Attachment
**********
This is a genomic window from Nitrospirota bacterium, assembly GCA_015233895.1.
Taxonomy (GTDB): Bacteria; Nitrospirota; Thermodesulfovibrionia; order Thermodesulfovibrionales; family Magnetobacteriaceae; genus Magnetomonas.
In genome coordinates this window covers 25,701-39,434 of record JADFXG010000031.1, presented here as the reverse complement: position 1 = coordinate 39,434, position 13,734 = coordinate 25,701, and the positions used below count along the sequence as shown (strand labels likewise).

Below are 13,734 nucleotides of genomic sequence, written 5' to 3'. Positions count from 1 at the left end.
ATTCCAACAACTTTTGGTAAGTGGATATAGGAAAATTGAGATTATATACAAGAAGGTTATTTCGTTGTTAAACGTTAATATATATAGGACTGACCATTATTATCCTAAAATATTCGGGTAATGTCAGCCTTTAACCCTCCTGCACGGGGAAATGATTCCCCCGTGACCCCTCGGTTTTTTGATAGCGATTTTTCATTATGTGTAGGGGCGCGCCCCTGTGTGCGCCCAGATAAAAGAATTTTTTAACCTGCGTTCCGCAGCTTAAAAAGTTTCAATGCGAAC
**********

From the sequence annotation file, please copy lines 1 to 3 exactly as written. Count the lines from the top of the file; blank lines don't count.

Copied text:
This is a genomic window from Nitrospirota bacterium, assembly GCA_015233895.1.
Taxonomy (GTDB): Bacteria; Nitrospirota; Thermodesulfovibrionia; order Thermodesulfovibrionales; family Magnetobacteriaceae; genus Magnetomonas.
In genome coordinates this window covers 25,701-39,434 of record JADFXG010000031.1, presented here as the reverse complement: position 1 = coordinate 39,434, position 13,734 = coordinate 25,701, and the positions used below count along the sequence as shown (strand labels likewise).